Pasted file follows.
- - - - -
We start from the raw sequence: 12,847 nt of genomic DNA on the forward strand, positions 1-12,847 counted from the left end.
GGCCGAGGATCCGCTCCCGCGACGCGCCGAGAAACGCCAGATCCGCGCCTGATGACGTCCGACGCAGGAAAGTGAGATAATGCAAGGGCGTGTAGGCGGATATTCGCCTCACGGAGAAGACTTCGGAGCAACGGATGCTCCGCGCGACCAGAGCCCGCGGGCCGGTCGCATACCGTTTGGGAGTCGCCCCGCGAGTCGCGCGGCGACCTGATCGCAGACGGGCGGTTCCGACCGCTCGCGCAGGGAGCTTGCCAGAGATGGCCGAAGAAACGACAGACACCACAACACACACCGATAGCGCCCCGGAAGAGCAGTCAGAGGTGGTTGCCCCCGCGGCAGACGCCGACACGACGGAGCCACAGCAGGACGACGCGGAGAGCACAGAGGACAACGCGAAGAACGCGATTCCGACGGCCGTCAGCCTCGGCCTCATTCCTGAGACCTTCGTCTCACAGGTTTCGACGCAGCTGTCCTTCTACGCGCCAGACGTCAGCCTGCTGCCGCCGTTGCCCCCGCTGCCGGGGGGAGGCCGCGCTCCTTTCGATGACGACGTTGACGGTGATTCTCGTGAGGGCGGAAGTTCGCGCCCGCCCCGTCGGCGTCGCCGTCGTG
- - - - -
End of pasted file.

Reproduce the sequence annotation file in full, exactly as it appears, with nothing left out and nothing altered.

We start from the raw sequence: 12,847 nt of genomic DNA on the forward strand, positions 1-12,847 counted from the left end.
GGCCGAGGATCCGCTCCCGCGACGCGCCGAGAAACGCCAGATCCGCGCCTGATGACGTCCGACGCAGGAAAGTGAGATAATGCAAGGGCGTGTAGGCGGATATTCGCCTCACGGAGAAGACTTCGGAGCAACGGATGCTCCGCGCGACCAGAGCCCGCGGGCCGGTCGCATACCGTTTGGGAGTCGCCCCGCGAGTCGCGCGGCGACCTGATCGCAGACGGGCGGTTCCGACCGCTCGCGCAGGGAGCTTGCCAGAGATGGCCGAAGAAACGACAGACACCACAACACACACCGATAGCGCCCCGGAAGAGCAGTCAGAGGTGGTTGCCCCCGCGGCAGACGCCGACACGACGGAGCCACAGCAGGACGACGCGGAGAGCACAGAGGACAACGCGAAGAACGCGATTCCGACGGCCGTCAGCCTCGGCCTCATTCCTGAGACCTTCGTCTCACAGGTTTCGACGCAGCTGTCCTTCTACGCGCCAGACGTCAGCCTGCTGCCGCCGTTGCCCCCGCTGCCGGGGGGAGGCCGCGCTCCTTTCGATGACGACGTTGACGGTGATTCTCGTGAGGGCGGAAGTTCGCGCCCGCCCCGTCGGCGTCGCCGTCGTG